How to drive exponentially greater returns from key account management
Key account management has become a particularly important tactic for professional services firms, seeking to build loyal client relationships and win repeat work in a complex B2B environment. The prospect of avoiding long sales cycles and securing business based on trust and track record over price is seductive. But does a KAM approach add up?
The cost of servicing major clients has jumped significantly in recent years – driven by the rising amount of senior, non-billable time spent servicing and winning business, and huge investments in client suites, training programmes, events and so on. Combine this with the unbundling of B2B services – reducing the value and scope of work – and we’re shelling out huge sums at a time when unlocking repeat revenue from top clients is tougher. At a recent event, Professor Malcolm McDonald, an expert on marketing strategy at Cranfield University School of Management, estimated that in the last 15 years, the largest 10% of clients have gone from contributing about 15% of total company profits to -3%.
While most KAM programmes have done a great job in increasing client satisfaction, few have been able to point to the same levels of success when it comes to winning profitable work consistently. The unfortunate truth is that satisfied clients don’t always buy more. Because while you’ve been investing in KAM programmes, so have your competitors. When any one of you could do a good job, and you’re all offering additional value in some form, it becomes easy for prospects to put work out to tender and wait for a good deal.
So what to do? CEB B2B research shows that showing clients new ways to make money, reduce costs and mitigate risk that they have yet to identify themselves, is the single biggest thing that drives repeat purchase in more than half of cases (53%) – compared to brand (19%), client service and product delivery (19%) and price (9%). You read it right. Fewer than two in five clients rate service delivery as their lead factor in buying from you again. Doing a good job and being good people is not enough to win more work – and even expensive but generic value-add programmes won’t tip the scale.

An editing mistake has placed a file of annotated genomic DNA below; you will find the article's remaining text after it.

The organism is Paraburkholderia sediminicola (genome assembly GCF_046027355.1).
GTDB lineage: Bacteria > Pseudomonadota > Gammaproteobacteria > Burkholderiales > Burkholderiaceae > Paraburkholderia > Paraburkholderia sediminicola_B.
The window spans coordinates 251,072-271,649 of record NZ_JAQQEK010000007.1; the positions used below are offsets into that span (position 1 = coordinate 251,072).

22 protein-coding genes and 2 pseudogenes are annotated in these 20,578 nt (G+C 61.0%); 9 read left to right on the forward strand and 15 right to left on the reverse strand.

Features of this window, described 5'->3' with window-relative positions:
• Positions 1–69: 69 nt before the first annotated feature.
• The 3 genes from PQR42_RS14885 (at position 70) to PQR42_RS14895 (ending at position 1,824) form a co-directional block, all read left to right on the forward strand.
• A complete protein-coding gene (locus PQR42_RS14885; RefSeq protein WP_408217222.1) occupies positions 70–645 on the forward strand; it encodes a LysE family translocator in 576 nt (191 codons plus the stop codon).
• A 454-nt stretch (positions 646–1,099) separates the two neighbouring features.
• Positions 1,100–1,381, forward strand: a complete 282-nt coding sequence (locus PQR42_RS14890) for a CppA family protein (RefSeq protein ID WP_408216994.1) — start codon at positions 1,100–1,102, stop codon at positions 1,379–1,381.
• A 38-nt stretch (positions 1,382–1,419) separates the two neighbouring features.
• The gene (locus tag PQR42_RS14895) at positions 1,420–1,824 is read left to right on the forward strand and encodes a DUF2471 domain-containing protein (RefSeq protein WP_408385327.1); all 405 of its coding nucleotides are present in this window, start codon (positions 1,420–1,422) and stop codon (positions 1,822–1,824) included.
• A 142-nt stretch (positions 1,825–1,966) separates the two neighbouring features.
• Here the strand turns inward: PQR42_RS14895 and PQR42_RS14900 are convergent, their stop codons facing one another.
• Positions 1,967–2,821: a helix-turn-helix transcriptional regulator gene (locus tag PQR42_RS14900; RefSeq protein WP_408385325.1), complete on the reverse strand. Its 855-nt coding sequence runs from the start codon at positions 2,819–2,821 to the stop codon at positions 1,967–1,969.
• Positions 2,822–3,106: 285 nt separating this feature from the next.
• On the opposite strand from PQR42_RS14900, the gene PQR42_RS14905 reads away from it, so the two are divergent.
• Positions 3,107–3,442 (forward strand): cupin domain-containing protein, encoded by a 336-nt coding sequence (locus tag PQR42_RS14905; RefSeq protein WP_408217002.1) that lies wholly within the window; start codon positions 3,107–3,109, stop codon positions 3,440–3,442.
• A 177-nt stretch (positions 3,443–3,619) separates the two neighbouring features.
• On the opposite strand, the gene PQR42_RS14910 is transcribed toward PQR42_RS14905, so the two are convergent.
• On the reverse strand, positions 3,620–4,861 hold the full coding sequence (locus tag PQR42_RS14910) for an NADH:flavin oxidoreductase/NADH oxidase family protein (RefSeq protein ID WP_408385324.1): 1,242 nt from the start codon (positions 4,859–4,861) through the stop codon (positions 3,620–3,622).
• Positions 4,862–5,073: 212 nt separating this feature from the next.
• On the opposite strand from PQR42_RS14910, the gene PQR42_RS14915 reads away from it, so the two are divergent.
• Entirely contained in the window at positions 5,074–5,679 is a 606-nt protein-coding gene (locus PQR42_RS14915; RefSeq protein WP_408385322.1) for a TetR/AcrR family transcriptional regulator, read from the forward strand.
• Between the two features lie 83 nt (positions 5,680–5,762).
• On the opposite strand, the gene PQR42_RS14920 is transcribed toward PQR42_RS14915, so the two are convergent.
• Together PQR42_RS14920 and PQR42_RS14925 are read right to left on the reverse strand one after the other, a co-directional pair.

There is a compelling case for refocusing KAM on the 53% – relevant, evidenced and informative thinking that truly tells clients something new and makes them want to buy. But providing key clients valuable insight is only half the battle when it comes to unlocking new opportunities. You need to create a scenario that benefits you as well as clients – a win/win. Because unless you are uniquely placed to deliver the solution and that solution can be delivered profitably, you are still neck and neck with competitors in a race to the bottom.
Generate demand for your offering specifically – not competitor solutions – by articulating what it is about your service, experience, reach and approach that is uniquely valuable. Clients often see little difference between what you’ll deliver and what competitors do – a big source of frustration for professional services firms – so finding distinct capabilities that really matter to them takes a focussed process and lateral thinking. But it's worth it. Then you can create a pipeline of new opportunities that only you can win.
Further reading on how to create a differentiated sales proposition is available on the Fast Thinking blog.